- Japanese carmakers rise to April high as yen extends decline
- Hang Seng Index heads for second straight monthly gain
Asian stocks rose, led by a jump in Hong Kong shares, following a rebound in U.S. equities on signs of strength in the American economy.
The MSCI Asia Pacific Index climbed 0.2 percent to 138.22 as of 5:07 p.m. in Tokyo. The index fell Monday after Federal Reserve Chair Janet Yellen indicated the case for an interest-rate hike is getting stronger. Chinese and Indian shares advanced, while Hong Kong’s Hang Seng Index headed toward its second straight month of gains exceeding 5 percent. The Topix index closed little changed after slipping as much as 0.4 percent earlier.
U.S. equities rose to near a record Monday as data showed consumer spending rose for a fourth straight month in July. Investors are watching data closely for clues on whether the global economy can withstand an interest in U.S. interest rates. Reports Tuesday showed retail sales and household spending fell in Japan, while traders await U.S. data on manufacturing and payrolls later in the week.
“Views on the U.S. interest-rate hike have eased a little after a day’s passed, and it’s difficult to see a clear direction ahead of the U.S. jobs data,” said Seiichi Miura, a strategist at Mitsubishi UFJ Morgan Stanley Securities Co. in Tokyo. “There’s a profit-taking mood in the Japanese stock market after the surge yesterday. That said, there’s not enough of a reason to keep selling.”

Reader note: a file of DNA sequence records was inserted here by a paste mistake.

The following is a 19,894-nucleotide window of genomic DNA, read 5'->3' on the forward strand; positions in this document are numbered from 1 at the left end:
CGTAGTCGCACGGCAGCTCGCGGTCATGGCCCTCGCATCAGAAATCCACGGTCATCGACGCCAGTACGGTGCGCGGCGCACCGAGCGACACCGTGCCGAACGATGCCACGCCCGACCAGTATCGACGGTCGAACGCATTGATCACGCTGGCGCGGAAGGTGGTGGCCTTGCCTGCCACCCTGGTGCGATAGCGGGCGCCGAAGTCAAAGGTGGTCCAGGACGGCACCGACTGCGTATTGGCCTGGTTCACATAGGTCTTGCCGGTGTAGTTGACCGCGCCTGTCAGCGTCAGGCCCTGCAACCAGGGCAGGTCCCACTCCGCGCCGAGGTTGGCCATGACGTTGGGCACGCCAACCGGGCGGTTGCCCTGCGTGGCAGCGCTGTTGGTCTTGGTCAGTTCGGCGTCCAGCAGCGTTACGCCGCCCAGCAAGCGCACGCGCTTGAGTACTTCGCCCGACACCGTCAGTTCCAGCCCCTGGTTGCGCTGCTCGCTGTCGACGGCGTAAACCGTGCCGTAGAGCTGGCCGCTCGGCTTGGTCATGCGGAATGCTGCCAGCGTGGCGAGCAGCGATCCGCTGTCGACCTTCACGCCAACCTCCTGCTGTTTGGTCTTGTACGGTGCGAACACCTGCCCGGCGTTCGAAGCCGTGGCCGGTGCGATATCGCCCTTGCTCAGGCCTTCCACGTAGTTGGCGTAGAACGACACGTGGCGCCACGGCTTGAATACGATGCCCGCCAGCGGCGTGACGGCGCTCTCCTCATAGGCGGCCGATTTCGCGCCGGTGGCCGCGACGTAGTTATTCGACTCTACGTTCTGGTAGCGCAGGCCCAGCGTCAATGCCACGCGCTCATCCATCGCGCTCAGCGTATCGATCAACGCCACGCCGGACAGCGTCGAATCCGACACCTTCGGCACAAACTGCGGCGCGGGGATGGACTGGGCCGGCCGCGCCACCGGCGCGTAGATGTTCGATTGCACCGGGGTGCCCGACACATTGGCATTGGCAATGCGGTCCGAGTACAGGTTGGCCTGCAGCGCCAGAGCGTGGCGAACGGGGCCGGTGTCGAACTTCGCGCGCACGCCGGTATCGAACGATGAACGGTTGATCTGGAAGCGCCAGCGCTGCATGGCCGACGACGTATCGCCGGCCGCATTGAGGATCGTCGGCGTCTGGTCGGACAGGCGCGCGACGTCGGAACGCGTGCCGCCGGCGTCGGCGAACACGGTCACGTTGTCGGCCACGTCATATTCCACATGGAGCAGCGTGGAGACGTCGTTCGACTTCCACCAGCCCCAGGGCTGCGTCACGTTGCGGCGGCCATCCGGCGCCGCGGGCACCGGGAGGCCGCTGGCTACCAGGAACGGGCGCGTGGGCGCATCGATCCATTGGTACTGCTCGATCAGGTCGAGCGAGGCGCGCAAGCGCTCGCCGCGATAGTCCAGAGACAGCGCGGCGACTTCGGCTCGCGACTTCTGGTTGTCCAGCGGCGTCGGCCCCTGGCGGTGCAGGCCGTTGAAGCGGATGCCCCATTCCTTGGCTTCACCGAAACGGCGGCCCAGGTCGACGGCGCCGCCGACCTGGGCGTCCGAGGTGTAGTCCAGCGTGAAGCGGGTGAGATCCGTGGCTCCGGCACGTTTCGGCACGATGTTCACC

A gauge of automakers on the Topix index rose to the highest level since April, after expectations for a U.S. interest rate increase sent the yen sharply lower. Japanese car makers, which dropped as much as 34 percent this year on the back of a strengthening yen, are among the biggest winners from the weekend gathering of central bankers at Jackson Hole.
The Hang Seng Index added 0.9 percent, while the gauge of Chinese mainland stocks listed in Hong Kong increased 1.1 percent. Industrial & Commercial Bank of China Ltd. rose 1 percent, headed for its best month since April last year, while Bank of China Ltd. had the biggest daily advance in two weeks. China Southern Airlines Co., Asia’s biggest carrier by passengers, slid 6.4 percent after reporting a 10 percent slide in first-half net income. The Shanghai Composite Index added 0.2 percent.
Ramsay Health Care Ltd. surged to a record in Sydney after profit beat estimates. Australia’s S&P/ASX 200 Index rose 0.2 percent. South Korea’s Kospi index increased 0.4 percent. New Zealand’s S&P/NZX 50 Index added 0.3 percent.
The Philippine Composite Index resumed its longest losing streak since May after a holiday Monday. Overseas investors sold $76.2 million of the nation’s equities last week, the most in almost a year.
Futures on the S&P 500 Index are little changed in its most recent trading. The U.S. equity benchmark rebounded from a three-day slide to close near a record high as stronger consumer data underscores optimism that growth in the world’s largest economy is back on track.
West Texas Intermediate crude advanced 0.6 percent after it slumped 1.4 percent on Monday before a weekly data forecast. Inventories of gasoline probably declined by 1.25 million barrels last week, according to a Bloomberg survey, while crude probably increased by 1.5 million barrels last week.